In addition to the basic rules above, players can include traps, dungeon settings, and powerful guardian monsters among other advanced cards should they want to increase the complexity of the game. There are also a variety of alternate rules included in Dragonspire, ranging from co-op, to campaign mode, to a solitaire variant.
- 1 game board
- 500+ cards
- Plastic experience tokens
- 1 rule booklet
The cards in Thunderstone: Dragonspire are a home run. They succeed in print quality with above-average card stock that includes a textured linen print, while also featuring some top-notch fantasy artwork. Aside from the cards used in the main game, AEG went above and beyond by including a full set of randomizers to speed setup, and dividers to help with card organization. The box itself is large enough to fit not only Dragonspire, but the original Thunderstone and its expansions as well. Card game publishers take note, this is how its done!
Dragonspire is also the first of the series to include components beyond just cards. The most beneficial to the game are the new plastic experience tokens, which replace the previously-used experience cards. These cards were prone to being accidentally shuffled into player's decks, so the new tokens do have a positive impact on the game. Besides, these little thunderstone-shaped bits are just awesome to look at and play with.
A dungeon board is also included to help players keep track of the various ranks and their corresponding penalties. Viewing this from the eyes of a first-time player, I felt that the board was actually quite helpful. This does raise this issue that the board is not of very high quality, though. It is not flush-cut, leaving a large crease down the middle, and can be hard to read from across the table. It is just not very high quality, but it is difficult to knock a game for going out of its way to help new players. The saving grace here is that you won't need to use the board after a few rounds.
The last component to cover is the rulebook, which is abysmal. For a game that is being looked at as Thunderstone 2.0, understanding the rules will be a challenge for any player not already familiar with the game series. The book starts with an involved setup phase, but neglects to define the different types of cards or explain the features printed on them until several pages later. Better skip this section for now. Throughout the remaining rules, the book is short on visual explanations and will force readers to jump from wordy section to wordy section in order to gain a complete picture of how aspects of the game work.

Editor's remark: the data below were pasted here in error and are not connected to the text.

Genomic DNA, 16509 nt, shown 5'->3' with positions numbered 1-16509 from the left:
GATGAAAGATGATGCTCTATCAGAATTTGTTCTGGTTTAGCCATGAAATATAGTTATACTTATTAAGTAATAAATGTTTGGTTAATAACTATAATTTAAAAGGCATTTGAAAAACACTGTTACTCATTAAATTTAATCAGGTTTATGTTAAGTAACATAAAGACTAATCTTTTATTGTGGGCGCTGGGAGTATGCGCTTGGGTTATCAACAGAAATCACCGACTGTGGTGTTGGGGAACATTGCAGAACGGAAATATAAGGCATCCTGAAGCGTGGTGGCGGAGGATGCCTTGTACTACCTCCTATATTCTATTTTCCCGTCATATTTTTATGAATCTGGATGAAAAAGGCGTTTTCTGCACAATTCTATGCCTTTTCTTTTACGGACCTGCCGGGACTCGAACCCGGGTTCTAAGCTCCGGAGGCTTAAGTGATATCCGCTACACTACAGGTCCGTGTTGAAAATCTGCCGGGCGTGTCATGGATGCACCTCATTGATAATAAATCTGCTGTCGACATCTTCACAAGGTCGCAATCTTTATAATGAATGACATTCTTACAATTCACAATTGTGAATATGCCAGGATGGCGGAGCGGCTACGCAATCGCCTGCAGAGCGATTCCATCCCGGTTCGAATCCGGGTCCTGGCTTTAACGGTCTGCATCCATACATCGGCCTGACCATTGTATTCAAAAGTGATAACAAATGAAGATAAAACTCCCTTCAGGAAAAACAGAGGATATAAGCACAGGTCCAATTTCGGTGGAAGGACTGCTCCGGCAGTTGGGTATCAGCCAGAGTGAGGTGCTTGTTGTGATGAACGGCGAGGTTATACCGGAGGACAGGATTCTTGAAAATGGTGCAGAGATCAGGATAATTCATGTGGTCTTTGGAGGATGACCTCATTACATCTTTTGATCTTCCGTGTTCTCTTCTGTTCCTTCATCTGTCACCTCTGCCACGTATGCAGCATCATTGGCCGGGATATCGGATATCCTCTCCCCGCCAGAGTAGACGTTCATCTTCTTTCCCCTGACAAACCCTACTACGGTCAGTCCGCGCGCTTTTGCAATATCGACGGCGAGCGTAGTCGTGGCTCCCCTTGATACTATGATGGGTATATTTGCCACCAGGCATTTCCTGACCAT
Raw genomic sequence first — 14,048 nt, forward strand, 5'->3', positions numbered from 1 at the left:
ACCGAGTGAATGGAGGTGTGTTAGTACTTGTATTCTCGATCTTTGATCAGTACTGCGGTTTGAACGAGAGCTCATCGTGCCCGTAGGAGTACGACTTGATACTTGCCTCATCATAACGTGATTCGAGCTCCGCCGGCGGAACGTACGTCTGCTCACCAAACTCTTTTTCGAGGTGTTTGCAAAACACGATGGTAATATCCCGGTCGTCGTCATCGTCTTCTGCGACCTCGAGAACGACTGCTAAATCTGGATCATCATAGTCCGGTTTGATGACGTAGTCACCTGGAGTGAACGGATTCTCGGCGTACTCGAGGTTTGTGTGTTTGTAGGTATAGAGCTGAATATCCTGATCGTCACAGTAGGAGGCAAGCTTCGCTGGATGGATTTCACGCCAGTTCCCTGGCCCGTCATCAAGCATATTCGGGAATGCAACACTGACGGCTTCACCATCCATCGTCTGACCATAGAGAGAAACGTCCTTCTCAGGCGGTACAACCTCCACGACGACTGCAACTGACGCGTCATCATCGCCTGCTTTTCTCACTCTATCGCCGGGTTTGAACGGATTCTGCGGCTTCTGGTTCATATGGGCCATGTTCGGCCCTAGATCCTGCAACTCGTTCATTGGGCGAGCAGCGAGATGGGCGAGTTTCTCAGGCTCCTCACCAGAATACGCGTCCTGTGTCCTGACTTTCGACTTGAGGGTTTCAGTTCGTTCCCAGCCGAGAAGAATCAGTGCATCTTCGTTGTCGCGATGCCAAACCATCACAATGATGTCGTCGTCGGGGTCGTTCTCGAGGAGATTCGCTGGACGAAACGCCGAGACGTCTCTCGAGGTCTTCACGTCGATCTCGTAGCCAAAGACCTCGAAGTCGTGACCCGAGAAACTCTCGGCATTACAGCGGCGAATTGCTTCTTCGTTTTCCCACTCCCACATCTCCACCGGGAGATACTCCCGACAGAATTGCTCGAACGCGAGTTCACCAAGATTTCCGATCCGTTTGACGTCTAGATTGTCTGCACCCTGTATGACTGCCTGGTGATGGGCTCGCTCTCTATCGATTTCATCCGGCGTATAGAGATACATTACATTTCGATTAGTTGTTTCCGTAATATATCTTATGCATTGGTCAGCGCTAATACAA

It's hard to compare Thunderstone pound-for-pound against other card games of its type because beyond any other factor, the game primarily sets out to deliver a dungeon-crawling experience. You could play a video game (World of Warcraft), a pen-and-paper RPG (Dungeons & Dragons), or a board game (Descent: Journeys Into Dark) and wind up scratching a very similar itch. In trying to judge Thunderstone, it really comes down to defining whether the players have that itch for a thematic dungeon crawl. As far as card games are concerned, Thunderstone provides an unmatched thematic experience
Looking at the actual dungeon-crawling gameplay though, it is purely hack and slash. Trap cards, which could have been an opportunity to inject more skilled play into the game, instead only serve as chance encounters and bad luck. The new setting cards are not overly thematic, but do provide added replay value for veterans and fans of the series. I would not recommend the setting cards in beginner play, but their inclusion in Dragonspire is a positive.
Ultimately, Thunderstone does a great job of tapping into this dungeon-focused fantasy setting and distilling it into a deck-building card game. It works as a perfect substitute for the games listed above, fulfilling the inner desire of players to gear up and go on quests. If you are a player seeking a complex test of skill, I would not recommend Thunderstone, but the game definitely has its niche. AEG must also be commended for their job in putting together Dragonspire as a standalone expansion. Game publishers are putting out expansions at an alarming rate, which can intimidate players who did not get in on the ground floor. Dragonspire not only provides a new path of entry into the series, but the opportunity was taken to fix many flaws seen in the original Thunderstone, making it a superior choice.
AEG provided a complimentary review sample of this game.